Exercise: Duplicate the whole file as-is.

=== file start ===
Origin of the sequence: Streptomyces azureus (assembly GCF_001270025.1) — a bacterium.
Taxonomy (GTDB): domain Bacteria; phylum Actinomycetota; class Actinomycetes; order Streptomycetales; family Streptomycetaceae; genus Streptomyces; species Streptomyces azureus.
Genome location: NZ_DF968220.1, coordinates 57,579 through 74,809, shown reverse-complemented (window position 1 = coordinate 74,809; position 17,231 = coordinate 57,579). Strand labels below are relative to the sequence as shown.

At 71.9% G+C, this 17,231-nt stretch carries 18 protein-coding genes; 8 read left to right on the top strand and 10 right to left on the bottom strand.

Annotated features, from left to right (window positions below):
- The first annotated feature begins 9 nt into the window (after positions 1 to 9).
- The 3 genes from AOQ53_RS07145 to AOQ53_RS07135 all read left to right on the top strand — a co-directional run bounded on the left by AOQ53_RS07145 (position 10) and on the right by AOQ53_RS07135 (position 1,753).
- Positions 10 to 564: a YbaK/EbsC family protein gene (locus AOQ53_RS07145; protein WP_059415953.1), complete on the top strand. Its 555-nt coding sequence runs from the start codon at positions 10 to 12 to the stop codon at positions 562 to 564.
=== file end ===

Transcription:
Origin of the sequence: Streptomyces azureus (assembly GCF_001270025.1) — a bacterium.
Taxonomy (GTDB): domain Bacteria; phylum Actinomycetota; class Actinomycetes; order Streptomycetales; family Streptomycetaceae; genus Streptomyces; species Streptomyces azureus.
Genome location: NZ_DF968220.1, coordinates 57,579 through 74,809, shown reverse-complemented (window position 1 = coordinate 74,809; position 17,231 = coordinate 57,579). Strand labels below are relative to the sequence as shown.

At 71.9% G+C, this 17,231-nt stretch carries 18 protein-coding genes; 8 read left to right on the top strand and 10 right to left on the bottom strand.

Annotated features, from left to right (window positions below):
- The first annotated feature begins 9 nt into the window (after positions 1 to 9).
- The 3 genes from AOQ53_RS07145 to AOQ53_RS07135 all read left to right on the top strand — a co-directional run bounded on the left by AOQ53_RS07145 (position 10) and on the right by AOQ53_RS07135 (position 1,753).
- Positions 10 to 564: a YbaK/EbsC family protein gene (locus AOQ53_RS07145; protein WP_059415953.1), complete on the top strand. Its 555-nt coding sequence runs from the start codon at positions 10 to 12 to the stop codon at positions 562 to 564.